The story of being chosen is as old as the world itself. We’ve been telling ourselves this story forever, except that the thing about being chosen is that it is exciting for the first fifteen minutes, and then you discover that you no longer belong to yourself, that the weight of responsibility you now carry can squash a whale, that each day you are faced with choices you don’t want to make. Sooner or later, you find yourself wishing desperately that you were not the chosen one. Why couldn’t she be chosen or he over there? Why the hell me?

Kim too wishes she were an ordinary teenager. But it’s not on the card. It’s not to be her fate.

I loved the undiluted intensity of Hoa’s chosen subject-matter and the simplicity of its language. Its purity. Despite the bigness of its themes, the book doesn’t feel overwrought, straining, bombastic, self-important. Not in the slightest. Pages breathe. The book speaks of life and death, yet it’s light as a feather. I couldn’t work out what was going on for a while there… How could it be? And then it dawned on me: it’s writing without an ego. This book is a spiritual and ethical act on Hoa’s part.

Congratulations, Hoa! May this book touch many hearts out there and give solace to the good hearts struggling to stay good, whatever is thrown at them; may it let them know they are not alone.

From Hoa Pham:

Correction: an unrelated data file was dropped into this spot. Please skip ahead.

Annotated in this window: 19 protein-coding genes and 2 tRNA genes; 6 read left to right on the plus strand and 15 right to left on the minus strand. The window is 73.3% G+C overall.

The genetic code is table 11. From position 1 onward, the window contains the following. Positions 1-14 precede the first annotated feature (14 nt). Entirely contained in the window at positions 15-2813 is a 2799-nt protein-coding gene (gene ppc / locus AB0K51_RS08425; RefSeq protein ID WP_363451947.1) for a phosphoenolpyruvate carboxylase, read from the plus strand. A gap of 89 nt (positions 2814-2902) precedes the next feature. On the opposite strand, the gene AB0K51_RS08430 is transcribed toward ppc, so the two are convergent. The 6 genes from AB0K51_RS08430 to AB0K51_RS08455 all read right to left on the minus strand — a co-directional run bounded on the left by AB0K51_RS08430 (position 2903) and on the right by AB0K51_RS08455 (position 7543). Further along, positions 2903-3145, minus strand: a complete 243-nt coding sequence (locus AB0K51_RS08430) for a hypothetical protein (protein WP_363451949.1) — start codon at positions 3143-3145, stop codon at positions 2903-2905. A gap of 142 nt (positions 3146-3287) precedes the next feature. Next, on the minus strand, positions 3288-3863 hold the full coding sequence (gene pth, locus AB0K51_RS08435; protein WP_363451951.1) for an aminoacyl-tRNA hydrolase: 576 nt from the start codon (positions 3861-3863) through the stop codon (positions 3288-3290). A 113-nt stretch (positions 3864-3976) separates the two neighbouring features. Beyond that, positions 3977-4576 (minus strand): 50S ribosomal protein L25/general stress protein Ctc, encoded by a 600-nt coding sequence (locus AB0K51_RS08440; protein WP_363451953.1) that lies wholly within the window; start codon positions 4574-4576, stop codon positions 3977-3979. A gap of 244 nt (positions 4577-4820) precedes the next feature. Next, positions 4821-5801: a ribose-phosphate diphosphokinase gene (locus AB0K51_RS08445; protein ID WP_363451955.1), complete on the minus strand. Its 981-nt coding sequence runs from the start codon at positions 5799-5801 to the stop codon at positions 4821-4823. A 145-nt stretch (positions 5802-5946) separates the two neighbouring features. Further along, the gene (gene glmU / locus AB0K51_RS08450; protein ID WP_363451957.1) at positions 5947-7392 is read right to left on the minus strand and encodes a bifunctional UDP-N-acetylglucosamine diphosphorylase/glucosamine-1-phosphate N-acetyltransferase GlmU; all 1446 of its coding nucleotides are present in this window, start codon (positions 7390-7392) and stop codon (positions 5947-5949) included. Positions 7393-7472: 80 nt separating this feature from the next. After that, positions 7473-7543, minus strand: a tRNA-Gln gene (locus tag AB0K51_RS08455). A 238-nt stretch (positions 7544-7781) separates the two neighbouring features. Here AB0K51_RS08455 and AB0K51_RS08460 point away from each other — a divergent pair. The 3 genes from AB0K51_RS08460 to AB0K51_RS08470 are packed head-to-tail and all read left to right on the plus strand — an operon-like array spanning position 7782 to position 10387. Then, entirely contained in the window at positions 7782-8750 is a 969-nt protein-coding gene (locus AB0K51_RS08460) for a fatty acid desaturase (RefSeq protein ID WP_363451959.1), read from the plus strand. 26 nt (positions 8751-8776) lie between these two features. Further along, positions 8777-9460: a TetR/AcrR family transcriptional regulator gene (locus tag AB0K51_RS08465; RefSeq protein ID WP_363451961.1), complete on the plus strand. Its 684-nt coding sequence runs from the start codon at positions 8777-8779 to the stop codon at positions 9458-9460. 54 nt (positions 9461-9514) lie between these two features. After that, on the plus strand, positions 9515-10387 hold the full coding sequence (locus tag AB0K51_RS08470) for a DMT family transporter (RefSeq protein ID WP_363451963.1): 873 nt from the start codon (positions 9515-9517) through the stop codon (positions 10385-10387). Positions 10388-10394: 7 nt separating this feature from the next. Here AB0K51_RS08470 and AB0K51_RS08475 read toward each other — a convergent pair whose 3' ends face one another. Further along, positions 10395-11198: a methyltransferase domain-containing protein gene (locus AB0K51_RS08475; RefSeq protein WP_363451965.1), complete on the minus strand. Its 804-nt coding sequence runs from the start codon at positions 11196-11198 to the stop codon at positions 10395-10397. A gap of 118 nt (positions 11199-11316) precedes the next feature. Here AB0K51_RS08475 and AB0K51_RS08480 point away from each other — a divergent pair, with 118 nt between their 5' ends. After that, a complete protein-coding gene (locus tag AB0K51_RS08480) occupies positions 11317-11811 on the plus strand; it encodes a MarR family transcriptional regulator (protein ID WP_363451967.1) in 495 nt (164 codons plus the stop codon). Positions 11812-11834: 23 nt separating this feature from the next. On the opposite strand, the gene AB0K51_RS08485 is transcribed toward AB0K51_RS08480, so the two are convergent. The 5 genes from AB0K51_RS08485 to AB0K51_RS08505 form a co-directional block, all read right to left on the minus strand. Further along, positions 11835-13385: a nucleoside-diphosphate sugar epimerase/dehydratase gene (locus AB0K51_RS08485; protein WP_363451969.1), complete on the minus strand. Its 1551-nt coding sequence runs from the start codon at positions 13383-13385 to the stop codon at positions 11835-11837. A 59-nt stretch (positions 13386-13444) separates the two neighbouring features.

I’d like to thank Readings and Seizure for having me. Thank you also to the lovely Maria Tumarkin who was my CALD mentor from Writers Victoria. Thanks to Asialink, the Australia Council and the University of Western Sydney. And thank you to Alister Air and my family for being there.

Excerpt from The Other Shore by Hoa Pham


Prajna (Insight) Monastery, Bat Nha, South Vietnam, November 2009

The sound of the bell returns me to my true home. Opening my eyes I return from the depths of meditation, as if from underwater from the ocean. The bell echoes in the hollow of my soul and beyond. I look down at brown hands with prominent blue veins, once they were smooth as the marble of a goddess statue. Memories of lives, past lives begin to surface and I ask my mind to be still.

Breathing in, I am breathing in.

Breathing out, I am breathing out.

The sound of the bell penetrates my mind. Easing my posture I let go of my memories, which floats to the top of my thoughts like a leaf on a pond.

I am fresh, fresh as a flower.

I am still, still as a mountain.

Glass shatters and a ripple runs through the consciousness of the meditating monks and nuns. The hired mobs are back again. A rumour is whispered that the authorities in Bat Nha have paid villagers up to 150 kilometres away to come and destroy the monastery. I consciously breathe out my tension, trying to release my fear. In the middle of the sangha, circled by three hundred of my brothers and sisters, the practice is strong in the meditation hall. The terracotta Buddha statue at the front of the hall is still intact, though the white walls are filthy and desecrated with graffitti and piss. In a brown nun’s robe I feel visible and vulnerable. I attempt to return back to the island of peace and calm within, breathing in and out.